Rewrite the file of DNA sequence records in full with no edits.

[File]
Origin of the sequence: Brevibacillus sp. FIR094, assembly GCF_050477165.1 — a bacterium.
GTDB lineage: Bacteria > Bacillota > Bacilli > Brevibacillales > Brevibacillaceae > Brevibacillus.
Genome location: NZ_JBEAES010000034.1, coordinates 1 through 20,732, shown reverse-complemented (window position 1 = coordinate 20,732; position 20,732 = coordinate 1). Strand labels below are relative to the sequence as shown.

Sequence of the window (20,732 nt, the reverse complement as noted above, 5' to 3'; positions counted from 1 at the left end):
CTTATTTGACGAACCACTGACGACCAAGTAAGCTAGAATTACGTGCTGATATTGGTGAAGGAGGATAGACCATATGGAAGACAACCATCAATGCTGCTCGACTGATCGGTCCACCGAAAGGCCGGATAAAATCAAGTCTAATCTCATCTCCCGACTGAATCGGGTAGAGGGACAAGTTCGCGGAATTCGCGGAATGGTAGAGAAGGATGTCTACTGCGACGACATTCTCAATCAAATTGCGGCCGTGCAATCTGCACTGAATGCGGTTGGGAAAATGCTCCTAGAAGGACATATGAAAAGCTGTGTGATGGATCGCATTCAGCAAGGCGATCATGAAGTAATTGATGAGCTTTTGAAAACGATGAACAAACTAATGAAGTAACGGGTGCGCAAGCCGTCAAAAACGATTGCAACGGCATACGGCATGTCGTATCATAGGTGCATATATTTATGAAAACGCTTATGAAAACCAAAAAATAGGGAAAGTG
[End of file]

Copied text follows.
Origin of the sequence: Brevibacillus sp. FIR094, assembly GCF_050477165.1 — a bacterium.
GTDB lineage: Bacteria > Bacillota > Bacilli > Brevibacillales > Brevibacillaceae > Brevibacillus.
Genome location: NZ_JBEAES010000034.1, coordinates 1 through 20,732, shown reverse-complemented (window position 1 = coordinate 20,732; position 20,732 = coordinate 1). Strand labels below are relative to the sequence as shown.

Sequence of the window (20,732 nt, the reverse complement as noted above, 5' to 3'; positions counted from 1 at the left end):
CTTATTTGACGAACCACTGACGACCAAGTAAGCTAGAATTACGTGCTGATATTGGTGAAGGAGGATAGACCATATGGAAGACAACCATCAATGCTGCTCGACTGATCGGTCCACCGAAAGGCCGGATAAAATCAAGTCTAATCTCATCTCCCGACTGAATCGGGTAGAGGGACAAGTTCGCGGAATTCGCGGAATGGTAGAGAAGGATGTCTACTGCGACGACATTCTCAATCAAATTGCGGCCGTGCAATCTGCACTGAATGCGGTTGGGAAAATGCTCCTAGAAGGACATATGAAAAGCTGTGTGATGGATCGCATTCAGCAAGGCGATCATGAAGTAATTGATGAGCTTTTGAAAACGATGAACAAACTAATGAAGTAACGGGTGCGCAAGCCGTCAAAAACGATTGCAACGGCATACGGCATGTCGTATCATAGGTGCATATATTTATGAAAACGCTTATGAAAACCAAAAAATAGGGAAAGTG